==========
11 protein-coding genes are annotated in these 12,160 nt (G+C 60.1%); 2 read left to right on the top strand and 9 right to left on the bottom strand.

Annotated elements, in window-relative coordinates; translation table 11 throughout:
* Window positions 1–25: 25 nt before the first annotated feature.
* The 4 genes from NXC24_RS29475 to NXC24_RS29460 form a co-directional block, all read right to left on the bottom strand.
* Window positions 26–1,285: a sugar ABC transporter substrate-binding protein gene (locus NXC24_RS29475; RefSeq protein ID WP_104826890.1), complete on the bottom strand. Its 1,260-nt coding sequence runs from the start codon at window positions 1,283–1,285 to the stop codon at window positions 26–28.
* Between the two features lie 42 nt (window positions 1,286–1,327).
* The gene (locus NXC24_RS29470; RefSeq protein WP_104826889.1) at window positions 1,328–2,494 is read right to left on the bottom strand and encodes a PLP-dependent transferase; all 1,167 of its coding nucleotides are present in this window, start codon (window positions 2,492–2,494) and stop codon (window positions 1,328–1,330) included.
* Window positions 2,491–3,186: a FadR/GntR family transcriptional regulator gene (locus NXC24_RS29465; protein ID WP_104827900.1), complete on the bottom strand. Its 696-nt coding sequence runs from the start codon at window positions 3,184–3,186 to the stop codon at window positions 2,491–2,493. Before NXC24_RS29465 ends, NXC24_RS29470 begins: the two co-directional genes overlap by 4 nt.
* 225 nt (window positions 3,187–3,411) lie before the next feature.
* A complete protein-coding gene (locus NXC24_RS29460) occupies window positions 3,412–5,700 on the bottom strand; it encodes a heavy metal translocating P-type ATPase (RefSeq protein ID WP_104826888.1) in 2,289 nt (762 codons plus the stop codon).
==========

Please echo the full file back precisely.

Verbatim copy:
11 protein-coding genes are annotated in these 12,160 nt (G+C 60.1%); 2 read left to right on the top strand and 9 right to left on the bottom strand.

Annotated elements, in window-relative coordinates; translation table 11 throughout:
* Window positions 1–25: 25 nt before the first annotated feature.
* The 4 genes from NXC24_RS29475 to NXC24_RS29460 form a co-directional block, all read right to left on the bottom strand.
* Window positions 26–1,285: a sugar ABC transporter substrate-binding protein gene (locus NXC24_RS29475; RefSeq protein ID WP_104826890.1), complete on the bottom strand. Its 1,260-nt coding sequence runs from the start codon at window positions 1,283–1,285 to the stop codon at window positions 26–28.
* Between the two features lie 42 nt (window positions 1,286–1,327).
* The gene (locus NXC24_RS29470; RefSeq protein WP_104826889.1) at window positions 1,328–2,494 is read right to left on the bottom strand and encodes a PLP-dependent transferase; all 1,167 of its coding nucleotides are present in this window, start codon (window positions 2,492–2,494) and stop codon (window positions 1,328–1,330) included.
* Window positions 2,491–3,186: a FadR/GntR family transcriptional regulator gene (locus NXC24_RS29465; protein ID WP_104827900.1), complete on the bottom strand. Its 696-nt coding sequence runs from the start codon at window positions 3,184–3,186 to the stop codon at window positions 2,491–2,493. Before NXC24_RS29465 ends, NXC24_RS29470 begins: the two co-directional genes overlap by 4 nt.
* 225 nt (window positions 3,187–3,411) lie before the next feature.
* A complete protein-coding gene (locus NXC24_RS29460) occupies window positions 3,412–5,700 on the bottom strand; it encodes a heavy metal translocating P-type ATPase (RefSeq protein ID WP_104826888.1) in 2,289 nt (762 codons plus the stop codon).